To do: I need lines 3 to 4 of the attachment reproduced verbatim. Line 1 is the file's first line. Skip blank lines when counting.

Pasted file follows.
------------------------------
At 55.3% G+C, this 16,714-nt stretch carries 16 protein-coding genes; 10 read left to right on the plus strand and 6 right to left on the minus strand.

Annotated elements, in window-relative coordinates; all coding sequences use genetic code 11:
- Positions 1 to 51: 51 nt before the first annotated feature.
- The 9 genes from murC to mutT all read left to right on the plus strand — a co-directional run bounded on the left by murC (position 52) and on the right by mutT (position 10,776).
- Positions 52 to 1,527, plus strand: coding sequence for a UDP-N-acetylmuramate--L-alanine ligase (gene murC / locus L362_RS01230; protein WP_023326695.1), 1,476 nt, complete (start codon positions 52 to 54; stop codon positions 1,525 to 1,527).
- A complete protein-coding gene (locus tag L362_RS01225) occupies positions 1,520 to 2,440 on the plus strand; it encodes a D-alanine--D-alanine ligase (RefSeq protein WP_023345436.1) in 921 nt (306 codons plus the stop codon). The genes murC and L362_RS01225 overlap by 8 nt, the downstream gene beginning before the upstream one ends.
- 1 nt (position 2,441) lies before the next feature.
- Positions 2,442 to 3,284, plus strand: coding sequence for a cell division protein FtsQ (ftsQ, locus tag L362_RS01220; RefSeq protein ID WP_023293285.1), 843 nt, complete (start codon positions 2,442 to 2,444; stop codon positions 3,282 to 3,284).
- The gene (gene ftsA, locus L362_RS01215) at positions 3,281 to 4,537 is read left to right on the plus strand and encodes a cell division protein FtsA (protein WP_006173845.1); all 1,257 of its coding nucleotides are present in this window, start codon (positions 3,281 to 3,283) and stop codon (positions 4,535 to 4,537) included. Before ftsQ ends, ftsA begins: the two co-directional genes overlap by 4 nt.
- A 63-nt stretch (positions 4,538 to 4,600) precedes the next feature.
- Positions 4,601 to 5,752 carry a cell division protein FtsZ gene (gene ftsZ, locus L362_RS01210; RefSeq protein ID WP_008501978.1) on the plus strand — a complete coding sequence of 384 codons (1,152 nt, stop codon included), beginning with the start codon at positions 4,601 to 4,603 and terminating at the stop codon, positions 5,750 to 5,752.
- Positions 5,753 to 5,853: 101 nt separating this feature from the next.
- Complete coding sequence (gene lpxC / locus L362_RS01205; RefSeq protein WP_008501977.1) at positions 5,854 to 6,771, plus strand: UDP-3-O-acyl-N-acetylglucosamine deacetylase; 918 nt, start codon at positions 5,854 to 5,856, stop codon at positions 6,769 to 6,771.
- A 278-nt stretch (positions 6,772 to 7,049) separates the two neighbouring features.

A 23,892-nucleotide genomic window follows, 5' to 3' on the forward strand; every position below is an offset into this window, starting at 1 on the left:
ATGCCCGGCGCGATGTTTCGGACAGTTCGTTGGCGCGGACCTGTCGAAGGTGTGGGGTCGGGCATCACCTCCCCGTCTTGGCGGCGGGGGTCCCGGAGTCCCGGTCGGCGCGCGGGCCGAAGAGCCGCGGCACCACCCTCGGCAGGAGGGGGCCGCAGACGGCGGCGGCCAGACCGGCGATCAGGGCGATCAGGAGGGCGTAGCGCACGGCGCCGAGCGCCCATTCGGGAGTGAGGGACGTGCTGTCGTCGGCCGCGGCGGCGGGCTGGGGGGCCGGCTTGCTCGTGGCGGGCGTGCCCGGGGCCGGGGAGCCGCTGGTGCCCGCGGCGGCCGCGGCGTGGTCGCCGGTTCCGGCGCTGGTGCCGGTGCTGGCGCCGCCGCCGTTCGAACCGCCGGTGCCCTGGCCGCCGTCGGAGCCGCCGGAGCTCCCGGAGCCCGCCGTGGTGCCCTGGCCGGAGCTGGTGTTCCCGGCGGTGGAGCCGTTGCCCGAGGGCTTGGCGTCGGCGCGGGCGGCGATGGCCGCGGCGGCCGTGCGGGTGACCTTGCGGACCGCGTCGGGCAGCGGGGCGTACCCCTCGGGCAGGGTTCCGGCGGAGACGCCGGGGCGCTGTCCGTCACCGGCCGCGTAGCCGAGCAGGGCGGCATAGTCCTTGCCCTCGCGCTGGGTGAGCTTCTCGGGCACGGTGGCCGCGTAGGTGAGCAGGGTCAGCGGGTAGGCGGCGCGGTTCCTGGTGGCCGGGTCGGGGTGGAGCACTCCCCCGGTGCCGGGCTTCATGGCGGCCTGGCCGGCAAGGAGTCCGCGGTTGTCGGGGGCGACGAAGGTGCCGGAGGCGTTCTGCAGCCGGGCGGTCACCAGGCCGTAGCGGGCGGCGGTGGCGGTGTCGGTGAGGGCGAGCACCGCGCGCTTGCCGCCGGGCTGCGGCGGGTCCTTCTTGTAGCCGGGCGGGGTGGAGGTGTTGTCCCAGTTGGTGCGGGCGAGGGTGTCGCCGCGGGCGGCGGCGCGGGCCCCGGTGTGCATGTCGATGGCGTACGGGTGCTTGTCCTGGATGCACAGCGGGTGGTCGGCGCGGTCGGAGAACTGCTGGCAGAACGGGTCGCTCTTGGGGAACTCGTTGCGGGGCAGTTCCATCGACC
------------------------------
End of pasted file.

- Positions 1 to 51: 51 nt before the first annotated feature.
- The 9 genes from murC to mutT all read left to right on the plus strand — a co-directional run bounded on the left by murC (position 52) and on the right by mutT (position 10,776).